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Posted: 10/16/2003 12:26:01 PM EDT
A friend of a friend was recently mugged here in our "quiet little drinking village with a fishing problem." She is 77 yrs old and in the typical physical condition that would go with a 77 yr old. She approached me and requested to take my CHL class. We have discussed the pros/cons of revolvers & semi-autos and I do not wish to get into that here.

What I am looking for are suggestions for pistols .380 and above, that have fairly weak recoil springs. I am attempting to narrow down the field of pistols for her to try. She has no problem shooting accurately; it is the hand/arm strength for racking of the slide which is the issue. Thus far the Astra A-100 is the easiest one for her to use.

Please give me your suggestions and do not turn this into a caliber debate!!

Thank you all in advance,
Joel
Link Posted: 10/16/2003 12:38:50 PM EDT
Get one of the Berettas or Taurus' with the tip up barrel. Caliber won't be what your looking for, I don't think they go bigger than .32, but they are definitely easy to operate.

Racking slides can be tough for those with weakened arm strength.
Link Posted: 10/16/2003 12:42:12 PM EDT
One of my shooting buddies bought his wife a Bersa .380 and it's turned out to be quite a value. Working ease, easy to maintain, very accurate and inexpensive ($175 NIB at a gun show here). Might want to try that. Also, my girlfriend has a Colt Gov't. model .380 that is quite a "ladies" gun too-all of the aforementioned atributes and looks like a mini 1911 to boot. Other than that, all other .380s I've looked at (SIG, Browning,Beretta and Walther) have "tight" or "stiff" slides-maybe not what an older young lady requires.
Link Posted: 10/16/2003 4:02:41 PM EDT
Glock 19. In my experience, very easy to operate slide, and not a lot of safeties, etc, for a beginner to learn and remember.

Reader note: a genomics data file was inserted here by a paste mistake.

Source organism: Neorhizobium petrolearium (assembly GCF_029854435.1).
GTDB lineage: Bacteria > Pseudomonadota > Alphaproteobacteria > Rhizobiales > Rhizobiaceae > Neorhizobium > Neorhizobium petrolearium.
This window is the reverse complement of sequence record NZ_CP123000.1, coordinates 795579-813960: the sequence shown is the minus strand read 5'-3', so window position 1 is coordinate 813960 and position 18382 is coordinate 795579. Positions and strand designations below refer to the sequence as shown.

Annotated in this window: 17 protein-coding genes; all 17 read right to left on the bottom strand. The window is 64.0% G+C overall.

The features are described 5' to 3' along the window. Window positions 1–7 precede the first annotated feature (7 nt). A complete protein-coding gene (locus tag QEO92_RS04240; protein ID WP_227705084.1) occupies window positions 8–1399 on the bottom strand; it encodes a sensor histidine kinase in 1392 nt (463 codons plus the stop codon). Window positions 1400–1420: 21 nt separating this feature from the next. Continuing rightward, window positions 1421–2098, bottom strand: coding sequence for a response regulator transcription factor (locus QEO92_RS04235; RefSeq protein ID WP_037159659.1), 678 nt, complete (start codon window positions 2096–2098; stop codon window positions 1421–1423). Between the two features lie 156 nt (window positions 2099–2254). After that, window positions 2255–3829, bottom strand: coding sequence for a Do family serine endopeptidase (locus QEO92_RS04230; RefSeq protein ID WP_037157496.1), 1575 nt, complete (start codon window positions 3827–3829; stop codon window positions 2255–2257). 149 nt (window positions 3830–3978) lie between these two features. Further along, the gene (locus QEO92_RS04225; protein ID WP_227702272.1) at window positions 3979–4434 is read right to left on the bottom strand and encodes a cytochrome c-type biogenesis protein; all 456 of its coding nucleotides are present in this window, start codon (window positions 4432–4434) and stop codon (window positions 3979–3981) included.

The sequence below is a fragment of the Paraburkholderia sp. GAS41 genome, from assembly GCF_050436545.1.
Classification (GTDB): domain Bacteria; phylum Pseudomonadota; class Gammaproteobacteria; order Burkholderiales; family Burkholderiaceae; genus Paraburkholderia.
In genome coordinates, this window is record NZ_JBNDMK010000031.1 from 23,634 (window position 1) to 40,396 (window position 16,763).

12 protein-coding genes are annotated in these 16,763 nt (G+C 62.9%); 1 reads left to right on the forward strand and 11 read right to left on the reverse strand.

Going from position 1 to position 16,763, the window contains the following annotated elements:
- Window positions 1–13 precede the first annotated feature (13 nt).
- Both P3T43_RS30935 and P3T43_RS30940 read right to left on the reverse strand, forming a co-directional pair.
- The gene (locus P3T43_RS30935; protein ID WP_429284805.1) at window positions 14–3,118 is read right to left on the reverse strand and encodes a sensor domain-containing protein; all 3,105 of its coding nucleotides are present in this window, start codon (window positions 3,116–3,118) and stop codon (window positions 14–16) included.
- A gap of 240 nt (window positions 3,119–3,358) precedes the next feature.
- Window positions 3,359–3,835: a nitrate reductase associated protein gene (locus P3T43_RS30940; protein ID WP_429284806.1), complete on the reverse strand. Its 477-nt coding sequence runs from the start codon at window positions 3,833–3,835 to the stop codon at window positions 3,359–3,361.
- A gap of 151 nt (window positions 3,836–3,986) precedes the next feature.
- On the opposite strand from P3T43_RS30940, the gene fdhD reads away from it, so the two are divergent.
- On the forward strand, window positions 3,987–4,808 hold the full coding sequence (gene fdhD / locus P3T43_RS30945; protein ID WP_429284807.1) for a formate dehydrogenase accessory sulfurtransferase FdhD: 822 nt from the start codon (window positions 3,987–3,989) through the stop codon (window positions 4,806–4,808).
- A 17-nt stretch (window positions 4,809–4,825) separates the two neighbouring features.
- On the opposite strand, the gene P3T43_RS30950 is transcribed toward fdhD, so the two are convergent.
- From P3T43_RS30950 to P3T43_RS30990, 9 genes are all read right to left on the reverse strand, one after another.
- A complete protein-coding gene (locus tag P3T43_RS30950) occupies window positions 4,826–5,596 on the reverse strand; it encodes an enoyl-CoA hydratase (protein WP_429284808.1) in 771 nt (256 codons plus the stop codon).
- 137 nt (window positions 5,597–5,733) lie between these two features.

Link Posted: 10/16/2003 4:26:36 PM EDT
Forgive me for asking but you defeat your own arguement when you say she's got a weak grip & then turn around & say it'll be a semi. Why?

Seems like we all know how easily a mousegun can have a stovepipe, yet you seem to want to refuse the thought of a revolver?
Link Posted: 10/16/2003 4:41:06 PM EDT

Originally Posted By BobCole:
Forgive me for asking but you defeat your own arguement when you say she's got a weak grip & then turn around & say it'll be a semi. Why?

Seems like we all know how easily a mousegun can have a stovepipe, yet you seem to want to refuse the thought of a revolver?



I agree with BobCole, I think that a small frame double action only type relvolver may be better suited to her. JMHO
Link Posted: 10/16/2003 5:09:20 PM EDT
I would also like to suggest a small revolver. I would suggest looking at the Colt D frames and the Smith K frame snubbies. These have relatively large grips and so easy to handle accurately. The manual of arms for a revolver is far simpler than any semi, particularly when things go wrong.
Link Posted: 10/16/2003 5:35:30 PM EDT
I don't know how well it would "work" but Beretta markets the .380 (86-FS)Cheetah with the barrel that tilts up for chambering, making it at least easier for that operation.
Not too sure about that 1st DA pull though.
Check it out at www.berettausa.com
Good luck on that one...teaching that even when the mag is out, the round in the chamber is still ready to fire.
Link Posted: 10/16/2003 6:55:31 PM EDT
My wife is 51, 4'11'' and 128lbs, has had carpul tunnel release surgery in both wrists. She found the Kahr to fit well, easy super smooth trigger and she can rack the slide with out difficulty

Link Posted: 10/16/2003 10:35:05 PM EDT
One point:
You say she lacks the strength necessary to rack the slide on certain pistols, but wants a .380 or above...

How much recoil can she stand without losing control of the weapon, should she ever have to use it? The LAST thing she needs, is to lose control of it on the first round, and then end up needing a second.
Link Posted: 10/17/2003 8:55:19 AM EDT